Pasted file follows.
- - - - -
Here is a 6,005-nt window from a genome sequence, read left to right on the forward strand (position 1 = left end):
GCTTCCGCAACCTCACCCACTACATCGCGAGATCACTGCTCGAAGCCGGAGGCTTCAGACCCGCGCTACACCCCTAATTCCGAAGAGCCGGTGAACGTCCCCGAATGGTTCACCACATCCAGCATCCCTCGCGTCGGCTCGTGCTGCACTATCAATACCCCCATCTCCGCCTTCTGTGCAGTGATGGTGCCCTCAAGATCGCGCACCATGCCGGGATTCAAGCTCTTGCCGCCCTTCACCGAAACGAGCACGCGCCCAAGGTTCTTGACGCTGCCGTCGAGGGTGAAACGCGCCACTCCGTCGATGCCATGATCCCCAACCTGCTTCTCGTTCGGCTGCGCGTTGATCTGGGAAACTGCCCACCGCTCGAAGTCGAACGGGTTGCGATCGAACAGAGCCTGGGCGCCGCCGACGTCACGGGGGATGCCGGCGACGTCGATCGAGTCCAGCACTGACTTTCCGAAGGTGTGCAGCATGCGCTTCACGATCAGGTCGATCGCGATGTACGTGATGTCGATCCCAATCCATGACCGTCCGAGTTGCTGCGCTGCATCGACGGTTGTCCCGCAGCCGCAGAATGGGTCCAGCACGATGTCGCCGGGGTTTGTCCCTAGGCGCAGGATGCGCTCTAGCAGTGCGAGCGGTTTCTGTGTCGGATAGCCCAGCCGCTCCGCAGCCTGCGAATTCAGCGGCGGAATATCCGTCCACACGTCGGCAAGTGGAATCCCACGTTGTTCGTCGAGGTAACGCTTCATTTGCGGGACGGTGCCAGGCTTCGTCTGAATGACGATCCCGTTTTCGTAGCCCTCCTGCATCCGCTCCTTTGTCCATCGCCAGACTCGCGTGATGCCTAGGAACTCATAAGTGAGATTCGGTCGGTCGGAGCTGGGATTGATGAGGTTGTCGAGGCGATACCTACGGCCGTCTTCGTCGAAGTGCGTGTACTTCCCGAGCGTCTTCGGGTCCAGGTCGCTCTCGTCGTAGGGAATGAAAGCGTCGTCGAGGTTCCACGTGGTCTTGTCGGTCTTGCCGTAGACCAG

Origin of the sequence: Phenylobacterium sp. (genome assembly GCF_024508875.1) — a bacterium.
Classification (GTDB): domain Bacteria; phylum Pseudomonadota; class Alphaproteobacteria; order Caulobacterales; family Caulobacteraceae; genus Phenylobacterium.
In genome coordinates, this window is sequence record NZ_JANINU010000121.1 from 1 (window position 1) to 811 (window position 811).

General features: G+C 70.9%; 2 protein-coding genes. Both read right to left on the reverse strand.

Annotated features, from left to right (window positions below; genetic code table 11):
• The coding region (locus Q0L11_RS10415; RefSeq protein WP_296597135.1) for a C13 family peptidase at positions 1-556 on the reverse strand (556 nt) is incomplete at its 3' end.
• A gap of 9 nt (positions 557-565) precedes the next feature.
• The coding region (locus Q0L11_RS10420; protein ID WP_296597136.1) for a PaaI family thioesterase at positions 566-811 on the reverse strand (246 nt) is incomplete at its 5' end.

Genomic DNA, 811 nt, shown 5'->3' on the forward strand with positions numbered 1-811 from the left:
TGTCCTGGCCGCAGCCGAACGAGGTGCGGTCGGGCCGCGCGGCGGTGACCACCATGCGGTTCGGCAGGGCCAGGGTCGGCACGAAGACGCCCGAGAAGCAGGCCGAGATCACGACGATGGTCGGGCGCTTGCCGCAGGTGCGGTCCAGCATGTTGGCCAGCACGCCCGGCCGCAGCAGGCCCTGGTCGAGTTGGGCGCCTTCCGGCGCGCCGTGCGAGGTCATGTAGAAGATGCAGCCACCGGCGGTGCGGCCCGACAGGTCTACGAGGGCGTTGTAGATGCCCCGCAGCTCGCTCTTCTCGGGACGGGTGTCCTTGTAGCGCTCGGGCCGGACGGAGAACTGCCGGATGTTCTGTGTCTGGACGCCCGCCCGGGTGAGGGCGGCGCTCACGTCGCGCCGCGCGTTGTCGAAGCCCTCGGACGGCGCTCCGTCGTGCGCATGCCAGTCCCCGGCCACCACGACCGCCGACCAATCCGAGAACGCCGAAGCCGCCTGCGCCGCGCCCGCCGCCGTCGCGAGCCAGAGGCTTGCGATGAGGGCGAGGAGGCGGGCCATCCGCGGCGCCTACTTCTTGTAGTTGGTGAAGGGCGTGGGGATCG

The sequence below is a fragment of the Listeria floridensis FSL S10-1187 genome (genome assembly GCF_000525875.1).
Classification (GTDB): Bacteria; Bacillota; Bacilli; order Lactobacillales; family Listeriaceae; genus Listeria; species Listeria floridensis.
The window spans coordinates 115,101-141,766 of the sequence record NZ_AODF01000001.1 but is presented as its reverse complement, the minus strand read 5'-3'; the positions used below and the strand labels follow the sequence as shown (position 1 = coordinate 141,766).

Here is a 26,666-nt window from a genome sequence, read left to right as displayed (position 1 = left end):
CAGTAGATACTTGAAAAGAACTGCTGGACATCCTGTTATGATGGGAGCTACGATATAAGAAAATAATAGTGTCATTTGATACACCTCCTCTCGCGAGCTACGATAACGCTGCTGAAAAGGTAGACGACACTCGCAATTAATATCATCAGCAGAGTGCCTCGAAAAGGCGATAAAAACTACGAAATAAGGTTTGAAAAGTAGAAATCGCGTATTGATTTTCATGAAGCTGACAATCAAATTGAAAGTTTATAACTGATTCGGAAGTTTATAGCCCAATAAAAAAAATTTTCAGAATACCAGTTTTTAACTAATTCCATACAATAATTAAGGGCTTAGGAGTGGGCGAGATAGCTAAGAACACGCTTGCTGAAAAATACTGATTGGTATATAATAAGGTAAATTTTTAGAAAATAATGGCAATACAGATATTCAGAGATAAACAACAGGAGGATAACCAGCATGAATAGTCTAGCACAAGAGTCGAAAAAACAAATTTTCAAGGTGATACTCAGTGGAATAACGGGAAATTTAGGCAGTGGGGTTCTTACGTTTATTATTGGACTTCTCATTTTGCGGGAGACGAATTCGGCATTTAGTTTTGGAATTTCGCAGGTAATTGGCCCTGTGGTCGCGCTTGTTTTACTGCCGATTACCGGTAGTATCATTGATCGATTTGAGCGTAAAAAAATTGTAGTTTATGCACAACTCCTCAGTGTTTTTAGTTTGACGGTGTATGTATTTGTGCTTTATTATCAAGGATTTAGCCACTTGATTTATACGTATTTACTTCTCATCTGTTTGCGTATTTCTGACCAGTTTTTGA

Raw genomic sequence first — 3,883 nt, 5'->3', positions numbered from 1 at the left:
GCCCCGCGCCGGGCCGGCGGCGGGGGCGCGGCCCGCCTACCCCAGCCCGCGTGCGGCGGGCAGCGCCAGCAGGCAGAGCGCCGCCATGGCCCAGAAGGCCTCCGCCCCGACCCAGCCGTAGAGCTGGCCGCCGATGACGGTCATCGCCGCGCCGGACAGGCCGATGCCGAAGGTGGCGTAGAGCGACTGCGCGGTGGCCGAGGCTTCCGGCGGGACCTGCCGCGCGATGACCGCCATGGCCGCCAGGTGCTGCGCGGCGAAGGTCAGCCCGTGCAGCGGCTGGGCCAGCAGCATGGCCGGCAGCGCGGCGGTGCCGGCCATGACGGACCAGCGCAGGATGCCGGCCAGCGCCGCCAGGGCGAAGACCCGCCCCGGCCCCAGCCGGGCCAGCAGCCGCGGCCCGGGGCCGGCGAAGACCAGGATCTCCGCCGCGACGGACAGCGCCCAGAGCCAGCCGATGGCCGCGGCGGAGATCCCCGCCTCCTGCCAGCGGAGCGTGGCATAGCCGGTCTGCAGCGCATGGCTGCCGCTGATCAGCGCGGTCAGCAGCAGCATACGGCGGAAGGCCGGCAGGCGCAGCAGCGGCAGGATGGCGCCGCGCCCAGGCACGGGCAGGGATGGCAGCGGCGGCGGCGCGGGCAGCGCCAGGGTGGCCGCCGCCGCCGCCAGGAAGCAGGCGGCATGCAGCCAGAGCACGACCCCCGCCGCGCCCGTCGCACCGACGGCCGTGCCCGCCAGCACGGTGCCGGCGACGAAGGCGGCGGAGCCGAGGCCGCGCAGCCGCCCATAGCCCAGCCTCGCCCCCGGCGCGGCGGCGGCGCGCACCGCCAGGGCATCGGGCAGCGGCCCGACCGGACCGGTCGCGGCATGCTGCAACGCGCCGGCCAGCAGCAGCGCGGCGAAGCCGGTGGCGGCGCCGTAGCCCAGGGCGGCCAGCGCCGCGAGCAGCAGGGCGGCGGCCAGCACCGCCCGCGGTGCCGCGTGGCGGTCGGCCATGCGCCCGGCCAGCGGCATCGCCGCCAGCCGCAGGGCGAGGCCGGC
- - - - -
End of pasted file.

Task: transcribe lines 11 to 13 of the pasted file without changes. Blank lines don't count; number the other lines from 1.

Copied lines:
Genomic DNA, 811 nt, shown 5'->3' on the forward strand with positions numbered 1-811 from the left:
TGTCCTGGCCGCAGCCGAACGAGGTGCGGTCGGGCCGCGCGGCGGTGACCACCATGCGGTTCGGCAGGGCCAGGGTCGGCACGAAGACGCCCGAGAAGCAGGCCGAGATCACGACGATGGTCGGGCGCTTGCCGCAGGTGCGGTCCAGCATGTTGGCCAGCACGCCCGGCCGCAGCAGGCCCTGGTCGAGTTGGGCGCCTTCCGGCGCGCCGTGCGAGGTCATGTAGAAGATGCAGCCACCGGCGGTGCGGCCCGACAGGTCTACGAGGGCGTTGTAGATGCCCCGCAGCTCGCTCTTCTCGGGACGGGTGTCCTTGTAGCGCTCGGGCCGGACGGAGAACTGCCGGATGTTCTGTGTCTGGACGCCCGCCCGGGTGAGGGCGGCGCTCACGTCGCGCCGCGCGTTGTCGAAGCCCTCGGACGGCGCTCCGTCGTGCGCATGCCAGTCCCCGGCCACCACGACCGCCGACCAATCCGAGAACGCCGAAGCCGCCTGCGCCGCGCCCGCCGCCGTCGCGAGCCAGAGGCTTGCGATGAGGGCGAGGAGGCGGGCCATCCGCGGCGCCTACTTCTTGTAGTTGGTGAAGGGCGTGGGGATCG

The sequence below is a fragment of the Listeria floridensis FSL S10-1187 genome (genome assembly GCF_000525875.1).